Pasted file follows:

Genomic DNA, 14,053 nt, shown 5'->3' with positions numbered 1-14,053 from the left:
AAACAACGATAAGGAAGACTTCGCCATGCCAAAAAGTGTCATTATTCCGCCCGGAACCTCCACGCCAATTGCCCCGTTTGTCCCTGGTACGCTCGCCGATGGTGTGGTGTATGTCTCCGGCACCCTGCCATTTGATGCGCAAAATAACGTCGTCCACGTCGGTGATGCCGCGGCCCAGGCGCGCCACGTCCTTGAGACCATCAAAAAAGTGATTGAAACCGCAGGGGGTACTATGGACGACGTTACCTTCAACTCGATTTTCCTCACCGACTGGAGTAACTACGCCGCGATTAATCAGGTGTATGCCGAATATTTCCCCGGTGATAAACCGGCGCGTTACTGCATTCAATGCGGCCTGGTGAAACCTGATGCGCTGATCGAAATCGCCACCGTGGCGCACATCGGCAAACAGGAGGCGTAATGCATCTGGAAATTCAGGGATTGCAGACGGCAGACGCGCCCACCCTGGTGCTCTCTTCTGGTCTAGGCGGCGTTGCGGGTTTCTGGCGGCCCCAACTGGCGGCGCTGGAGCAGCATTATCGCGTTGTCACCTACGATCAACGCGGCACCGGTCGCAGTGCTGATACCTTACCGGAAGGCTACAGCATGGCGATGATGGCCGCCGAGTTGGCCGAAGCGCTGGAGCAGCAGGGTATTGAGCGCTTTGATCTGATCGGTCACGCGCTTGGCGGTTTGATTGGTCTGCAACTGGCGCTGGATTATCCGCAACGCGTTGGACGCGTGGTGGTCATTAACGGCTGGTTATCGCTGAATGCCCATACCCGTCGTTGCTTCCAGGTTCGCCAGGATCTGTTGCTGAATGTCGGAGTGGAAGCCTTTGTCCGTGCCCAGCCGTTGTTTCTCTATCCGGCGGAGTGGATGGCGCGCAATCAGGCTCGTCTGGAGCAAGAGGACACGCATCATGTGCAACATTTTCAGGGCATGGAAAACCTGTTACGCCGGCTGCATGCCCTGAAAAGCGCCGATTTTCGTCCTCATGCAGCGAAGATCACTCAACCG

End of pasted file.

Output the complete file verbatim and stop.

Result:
Genomic DNA, 14,053 nt, shown 5'->3' with positions numbered 1-14,053 from the left:
AAACAACGATAAGGAAGACTTCGCCATGCCAAAAAGTGTCATTATTCCGCCCGGAACCTCCACGCCAATTGCCCCGTTTGTCCCTGGTACGCTCGCCGATGGTGTGGTGTATGTCTCCGGCACCCTGCCATTTGATGCGCAAAATAACGTCGTCCACGTCGGTGATGCCGCGGCCCAGGCGCGCCACGTCCTTGAGACCATCAAAAAAGTGATTGAAACCGCAGGGGGTACTATGGACGACGTTACCTTCAACTCGATTTTCCTCACCGACTGGAGTAACTACGCCGCGATTAATCAGGTGTATGCCGAATATTTCCCCGGTGATAAACCGGCGCGTTACTGCATTCAATGCGGCCTGGTGAAACCTGATGCGCTGATCGAAATCGCCACCGTGGCGCACATCGGCAAACAGGAGGCGTAATGCATCTGGAAATTCAGGGATTGCAGACGGCAGACGCGCCCACCCTGGTGCTCTCTTCTGGTCTAGGCGGCGTTGCGGGTTTCTGGCGGCCCCAACTGGCGGCGCTGGAGCAGCATTATCGCGTTGTCACCTACGATCAACGCGGCACCGGTCGCAGTGCTGATACCTTACCGGAAGGCTACAGCATGGCGATGATGGCCGCCGAGTTGGCCGAAGCGCTGGAGCAGCAGGGTATTGAGCGCTTTGATCTGATCGGTCACGCGCTTGGCGGTTTGATTGGTCTGCAACTGGCGCTGGATTATCCGCAACGCGTTGGACGCGTGGTGGTCATTAACGGCTGGTTATCGCTGAATGCCCATACCCGTCGTTGCTTCCAGGTTCGCCAGGATCTGTTGCTGAATGTCGGAGTGGAAGCCTTTGTCCGTGCCCAGCCGTTGTTTCTCTATCCGGCGGAGTGGATGGCGCGCAATCAGGCTCGTCTGGAGCAAGAGGACACGCATCATGTGCAACATTTTCAGGGCATGGAAAACCTGTTACGCCGGCTGCATGCCCTGAAAAGCGCCGATTTTCGTCCTCATGCAGCGAAGATCACTCAACCG